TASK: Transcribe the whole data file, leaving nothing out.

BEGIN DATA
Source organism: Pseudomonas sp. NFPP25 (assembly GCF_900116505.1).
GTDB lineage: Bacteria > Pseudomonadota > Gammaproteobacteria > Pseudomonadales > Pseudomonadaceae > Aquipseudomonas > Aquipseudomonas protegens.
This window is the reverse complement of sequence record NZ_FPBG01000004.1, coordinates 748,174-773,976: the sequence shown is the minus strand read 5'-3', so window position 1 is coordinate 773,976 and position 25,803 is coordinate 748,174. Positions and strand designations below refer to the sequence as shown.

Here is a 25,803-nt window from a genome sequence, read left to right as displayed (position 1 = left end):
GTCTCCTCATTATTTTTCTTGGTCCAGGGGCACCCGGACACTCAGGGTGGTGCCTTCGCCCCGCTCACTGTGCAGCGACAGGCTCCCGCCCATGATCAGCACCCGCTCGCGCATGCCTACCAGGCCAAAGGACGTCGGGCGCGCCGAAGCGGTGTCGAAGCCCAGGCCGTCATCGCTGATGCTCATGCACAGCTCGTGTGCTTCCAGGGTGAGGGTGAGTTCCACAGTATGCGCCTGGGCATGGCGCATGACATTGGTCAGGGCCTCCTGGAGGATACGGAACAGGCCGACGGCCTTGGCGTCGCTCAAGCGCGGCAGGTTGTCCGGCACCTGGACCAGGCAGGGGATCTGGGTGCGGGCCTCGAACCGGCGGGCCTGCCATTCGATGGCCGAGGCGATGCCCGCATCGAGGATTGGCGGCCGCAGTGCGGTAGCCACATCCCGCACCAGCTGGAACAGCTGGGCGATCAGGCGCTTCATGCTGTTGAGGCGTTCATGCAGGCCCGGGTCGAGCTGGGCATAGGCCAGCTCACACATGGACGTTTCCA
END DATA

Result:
Source organism: Pseudomonas sp. NFPP25 (assembly GCF_900116505.1).
GTDB lineage: Bacteria > Pseudomonadota > Gammaproteobacteria > Pseudomonadales > Pseudomonadaceae > Aquipseudomonas > Aquipseudomonas protegens.
This window is the reverse complement of sequence record NZ_FPBG01000004.1, coordinates 748,174-773,976: the sequence shown is the minus strand read 5'-3', so window position 1 is coordinate 773,976 and position 25,803 is coordinate 748,174. Positions and strand designations below refer to the sequence as shown.

Here is a 25,803-nt window from a genome sequence, read left to right as displayed (position 1 = left end):
GTCTCCTCATTATTTTTCTTGGTCCAGGGGCACCCGGACACTCAGGGTGGTGCCTTCGCCCCGCTCACTGTGCAGCGACAGGCTCCCGCCCATGATCAGCACCCGCTCGCGCATGCCTACCAGGCCAAAGGACGTCGGGCGCGCCGAAGCGGTGTCGAAGCCCAGGCCGTCATCGCTGATGCTCATGCACAGCTCGTGTGCTTCCAGGGTGAGGGTGAGTTCCACAGTATGCGCCTGGGCATGGCGCATGACATTGGTCAGGGCCTCCTGGAGGATACGGAACAGGCCGACGGCCTTGGCGTCGCTCAAGCGCGGCAGGTTGTCCGGCACCTGGACCAGGCAGGGGATCTGGGTGCGGGCCTCGAACCGGCGGGCCTGCCATTCGATGGCCGAGGCGATGCCCGCATCGAGGATTGGCGGCCGCAGTGCGGTAGCCACATCCCGCACCAGCTGGAACAGCTGGGCGATCAGGCGCTTCATGCTGTTGAGGCGTTCATGCAGGCCCGGGTCGAGCTGGGCATAGGCCAGCTCACACATGGACGTTTCCA